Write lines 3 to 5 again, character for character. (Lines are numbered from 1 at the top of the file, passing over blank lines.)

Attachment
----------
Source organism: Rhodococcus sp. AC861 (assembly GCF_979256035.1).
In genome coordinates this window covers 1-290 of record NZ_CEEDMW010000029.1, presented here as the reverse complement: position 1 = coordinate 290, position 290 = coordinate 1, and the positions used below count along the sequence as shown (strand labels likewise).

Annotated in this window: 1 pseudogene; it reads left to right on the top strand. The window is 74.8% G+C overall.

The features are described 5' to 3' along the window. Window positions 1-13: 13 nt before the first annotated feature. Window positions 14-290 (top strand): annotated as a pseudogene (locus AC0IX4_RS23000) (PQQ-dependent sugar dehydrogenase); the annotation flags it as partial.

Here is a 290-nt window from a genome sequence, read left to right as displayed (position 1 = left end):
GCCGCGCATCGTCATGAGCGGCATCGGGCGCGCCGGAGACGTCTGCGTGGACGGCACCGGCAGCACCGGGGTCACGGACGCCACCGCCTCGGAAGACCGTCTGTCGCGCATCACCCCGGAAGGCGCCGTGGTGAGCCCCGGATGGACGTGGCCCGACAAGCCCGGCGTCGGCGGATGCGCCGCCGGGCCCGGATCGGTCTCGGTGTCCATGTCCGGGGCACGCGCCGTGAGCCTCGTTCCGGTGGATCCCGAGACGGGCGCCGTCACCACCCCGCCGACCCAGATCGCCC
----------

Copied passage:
Annotated in this window: 1 pseudogene; it reads left to right on the top strand. The window is 74.8% G+C overall.

The features are described 5' to 3' along the window. Window positions 1-13: 13 nt before the first annotated feature. Window positions 14-290 (top strand): annotated as a pseudogene (locus AC0IX4_RS23000) (PQQ-dependent sugar dehydrogenase); the annotation flags it as partial.

Here is a 290-nt window from a genome sequence, read left to right as displayed (position 1 = left end):